Friday, 30 April 2010

Kay Nielsen

The utterly stunning art of Kay Neilsen. Wiki here.

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Thursday, 29 April 2010

Filming for the BBC

I have blogged about the wonderful talk I went to by Mervyn Peake's son about his late father. After the lecture Viktor (one half of the esteemed Last Tuesday Society) kindly invited me to take part in a small party which was to be filmed for broadcast on the BBC. It happened on Wednesday and involved far more gin than I would have suspected.

Having rocked-up at 7pm as requested it wasn't until we were half way through filming that I fully comprehended what the thing was about. Viktor was holding one of his "Crying Parties" and acting as host to the British comedienne Jo Brand. She and her crew was filming the party for inclusion in a one-off programme she is presenting on the vulgarity of crying in today's climate of reality TV. The Crying Parties are intimate gatherings where folk chop onions, talk about lost loves and everything morose and drink gin. Lots of gin. There is also a "laughter box" into which you must drop £1 coins if you crack a smile.

The filming was surprisingly sprightly and we weren't required to repeat things endlessly, as can sometimes be the case. Jo Brand was wonderful and "just like she is on the telly". She was very good about having to make repeated donations to the laughter box. The event was held in the amazing kunstkammer basement of Wynd's Little Shop of Horrors. This is a stunning location filled with all manner of curiosities. I managed to get some snaps of it and my fellow party-goers before the shoot began.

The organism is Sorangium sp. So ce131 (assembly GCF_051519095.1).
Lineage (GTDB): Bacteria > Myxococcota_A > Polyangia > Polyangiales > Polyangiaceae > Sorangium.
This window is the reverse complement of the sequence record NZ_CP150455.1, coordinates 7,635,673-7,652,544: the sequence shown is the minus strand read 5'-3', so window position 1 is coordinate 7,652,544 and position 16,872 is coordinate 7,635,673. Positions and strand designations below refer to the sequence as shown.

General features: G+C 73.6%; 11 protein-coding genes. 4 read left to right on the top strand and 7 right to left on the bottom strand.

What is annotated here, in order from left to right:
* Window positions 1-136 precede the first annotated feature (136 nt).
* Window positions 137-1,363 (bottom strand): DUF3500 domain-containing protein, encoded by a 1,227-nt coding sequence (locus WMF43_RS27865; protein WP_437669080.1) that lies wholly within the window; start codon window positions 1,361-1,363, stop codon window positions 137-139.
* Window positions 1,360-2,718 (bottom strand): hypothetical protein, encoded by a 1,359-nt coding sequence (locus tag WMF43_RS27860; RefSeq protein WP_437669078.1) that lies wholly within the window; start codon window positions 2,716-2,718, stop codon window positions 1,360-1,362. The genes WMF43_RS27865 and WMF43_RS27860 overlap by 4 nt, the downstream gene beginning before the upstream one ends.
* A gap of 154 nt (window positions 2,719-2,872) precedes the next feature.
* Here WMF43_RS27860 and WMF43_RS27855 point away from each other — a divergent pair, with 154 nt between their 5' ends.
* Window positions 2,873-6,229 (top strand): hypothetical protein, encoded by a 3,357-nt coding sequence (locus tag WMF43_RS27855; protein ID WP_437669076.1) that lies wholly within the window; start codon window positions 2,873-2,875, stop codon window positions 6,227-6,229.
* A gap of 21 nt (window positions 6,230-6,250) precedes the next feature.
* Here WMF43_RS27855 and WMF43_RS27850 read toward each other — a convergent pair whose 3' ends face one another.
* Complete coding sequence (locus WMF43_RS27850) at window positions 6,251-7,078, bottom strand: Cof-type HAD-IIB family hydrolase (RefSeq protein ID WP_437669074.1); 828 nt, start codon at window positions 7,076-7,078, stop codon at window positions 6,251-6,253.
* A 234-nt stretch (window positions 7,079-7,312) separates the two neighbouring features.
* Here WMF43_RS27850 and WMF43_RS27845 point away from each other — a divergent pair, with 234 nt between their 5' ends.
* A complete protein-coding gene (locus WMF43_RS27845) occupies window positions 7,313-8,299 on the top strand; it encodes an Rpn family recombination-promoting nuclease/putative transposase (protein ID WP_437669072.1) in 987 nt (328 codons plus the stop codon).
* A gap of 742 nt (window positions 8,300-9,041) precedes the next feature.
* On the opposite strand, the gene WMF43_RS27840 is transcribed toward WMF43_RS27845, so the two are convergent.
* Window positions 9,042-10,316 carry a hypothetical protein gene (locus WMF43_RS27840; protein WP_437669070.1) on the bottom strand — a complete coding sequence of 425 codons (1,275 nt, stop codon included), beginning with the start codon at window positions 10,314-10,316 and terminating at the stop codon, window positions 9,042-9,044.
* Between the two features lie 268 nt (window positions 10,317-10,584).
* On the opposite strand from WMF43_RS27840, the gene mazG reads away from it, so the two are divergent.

Me in my party gear. I had to get on the bus wearing that makeup.

Remember - this is a crying party so smiling is forbidden. David TG is walking that fine line between being po-faced and making a donation to the Laughter Box.

Wednesday, 28 April 2010

Salute 2010 - Part III - swag!

In my last post about Salute 2010 I am going to show off my swag. Two of the great things about the event are the stalls stocking second-hand games, and the bring & buy. With the rise of ebay it's unusual to get bargains anymore as it is easy for folk to look up the going price for any item. I was gobsmacked, then, when I saw the slimmer boxes shown below going for £2 each (they normally go for a lot more).

"Hmm", I thought to myself. "If I take them all, with Rogue Trooper, it amounts to £24, so I'll ask for a discount and offer £20."
"I'll do you the lot for £20" proffered the man as he saw me piling the things up.
"Done", I said, wondering if he could also read my thoughts about needing to visit the bathroom.

The GW stuff dates from the late 80s. This was the start of one of the company's periods of unbridled creativity which saw them publish innovative, high-quality products. They raised the bar for the board, tabletop and roleplaying games in terms of production and secured Workshop's position as a leader in the field. The boxes I bought are great examples of this - the Ian Miller and John Blanche covers of Terror of the Lichemaster and The Tragedy of McDeath respectively are wonderful. Rogue Trooper was a Workshop title using the 2000AD IP and it looks pretty awesome. Dracula was an impulse purchase from the bring & buy stand. It was £5, still shrink wrapped and I have always loved the publicity design for the movie so it was a bargain. It's an interactive post-dinner-party game which comes with blood capsules and fangs!

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Monday, 26 April 2010

Salute 2010 - Part II

One of the really great things about game conventions is being able to see things in the flesh. This is particularly true of those glorious gaming tables we see in promo images. Salute 2010 was not short on these, with some of the smaller skirmish boards showing exquisite craftsmanship and attention to detail. The games' smaller nature encourages modellers to concentrate all their skill on a finite area, rather than be concerned with churning out vast quantities of terrain to satisfy a more epic game.